36

What is the main problem with superficial thromboplebitis?

hurts like hell but probably will not throw an embolism unless proximal to the deep wein system.

37

What is the treatment with superficial thromboplebitis?

warm compress and aspirin

38

What should be looked for on a physical exam?

swelling

limb discoloration - venous insufficiency

stasis dermatitis, ulceration

varicose veins

palpable “cords” (STP-superficial thrombophlebitis)

39

What are the four parts o?f a Venous Duplex Techniques?

1.compressibility / coaptation of vein

2.visualization of thrombus

3.spectral Doppler - pos augmentation

4.color Doppler - wall to wall filling

40

What are the techniques used for a Venous Duplex Techniques?

Torso elevated 10-20 degrees - tilted bed

Leg rotated externally

Start at groin crease in transverse plane

41

What is coaptation?

close

42

phasic & spontaneous flow

...

43

site 1

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44

site 2

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45

site 3

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46

site 4

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47
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site 5+

...

48

Why would you scan through the adductor canal?

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On many patients, this approach provides an excellent acoustic window to the FV and SFA in the adductor canal. However, you must compress from the posterior thigh

49

What is the Valsalva Maneuver?

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During inspiration, diaphragm moves downward and increases intra-abdominal pressure.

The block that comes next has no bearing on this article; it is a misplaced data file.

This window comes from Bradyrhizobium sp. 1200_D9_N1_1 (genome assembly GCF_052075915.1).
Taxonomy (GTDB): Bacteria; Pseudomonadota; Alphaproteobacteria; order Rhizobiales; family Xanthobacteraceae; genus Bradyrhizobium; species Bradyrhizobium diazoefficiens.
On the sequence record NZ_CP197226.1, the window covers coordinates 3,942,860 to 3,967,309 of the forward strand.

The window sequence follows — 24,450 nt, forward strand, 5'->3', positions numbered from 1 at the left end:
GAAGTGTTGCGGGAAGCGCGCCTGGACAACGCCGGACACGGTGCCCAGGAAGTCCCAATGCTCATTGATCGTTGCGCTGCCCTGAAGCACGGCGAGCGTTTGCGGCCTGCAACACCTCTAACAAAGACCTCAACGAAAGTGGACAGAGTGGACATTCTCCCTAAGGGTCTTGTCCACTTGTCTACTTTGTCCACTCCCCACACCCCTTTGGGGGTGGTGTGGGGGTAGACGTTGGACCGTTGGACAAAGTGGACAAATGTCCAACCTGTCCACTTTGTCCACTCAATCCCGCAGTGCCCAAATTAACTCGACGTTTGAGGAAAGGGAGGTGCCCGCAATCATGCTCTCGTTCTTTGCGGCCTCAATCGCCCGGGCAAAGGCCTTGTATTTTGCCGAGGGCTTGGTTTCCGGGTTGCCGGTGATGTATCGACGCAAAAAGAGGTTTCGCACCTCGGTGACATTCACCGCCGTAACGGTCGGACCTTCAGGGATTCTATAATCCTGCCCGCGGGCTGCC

IVC is compressed and venous outflow is temporarily reduced or stopped.

Flow resumes during exhalation

*bearing down like you are pooping stops slows blood flow

50

If there is no close and back filling during valsalva maneuver what does this mean?

reflux

51

Flow direction display

Traditionally, the Doppler waveform has been displayed below baseline

This is not necessary with duplex ultrasound systems.

52
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Continuous venous flow in CFV?

proximal obstruction

53

Respiratory phasicity may not be present due to:

Shallow breathers, (patients with pulmonary embolus-PE).

Patients who are lying supine.

Patients who have their arms raised and hands behind their head.

Spinal cord injured patients due to reduced abdominal muscle tone.

Proximal DVT or extrinsic venous compression.

54

Where is cardiac activity most influential?

thoracic vessels.

55

Explain cardiac influence in the lower extremities

Cardiac influence is usually not apparent or is reduced in the lower extremities

56
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Pulsatile flow due to congestive heart failure

57

Where should you begin with Calf imaging?

at the ankle

58

Which vessel should be identified first in the calf?

PTV

59

What plain are the calf vessels imaged?

You may use color Doppler in transverse plane, but it’s not as good as in long view

60

What are some methods to improve calf vein visualization?

Leg dependent position

Maximum vein dilation

****Don’t expect spontaneous flow

61

What is the leg dependent position?

reverse trndenburg

62

When do we examine the anterior tibial veins?

Don’t bother !

Too tedious

Too small

They’re rarely involved unless there is extensive DVT in other vessels

63

Explain the importance of Gastroc vein thrombosis.

May be clinically important if thrombus extends to popliteal vein.

So, determine the extent of thrombus

64

What should you do if the patient has tenderness in her calf?

If the patient is symptomatic (tenderness), look for muscular vein thrombosis

65

Why must you augment most of the time in the calf?

Flow in calf veins is usually not spontaneous, you often must augment flow by squeezing the calf or ankle.

66

Explain the most important perspective of bilateral lower extremity exam

thrombus anywhere from the popliteal to the iliac veins is life threatening.

****Calf vein DVT may cause PE but thrombus is too small to be fatal.

67

What is the Criteria for Venous Thrombosis?

Absence of vein compressibility

Visualization of thrombus

Vein distention

Abnormal Doppler signals

Reduced / absent augmentation

Reduced / absent color filling

68

What is the sonographic appearance of acute DVT?

vein distended

somewhat hypo-echoic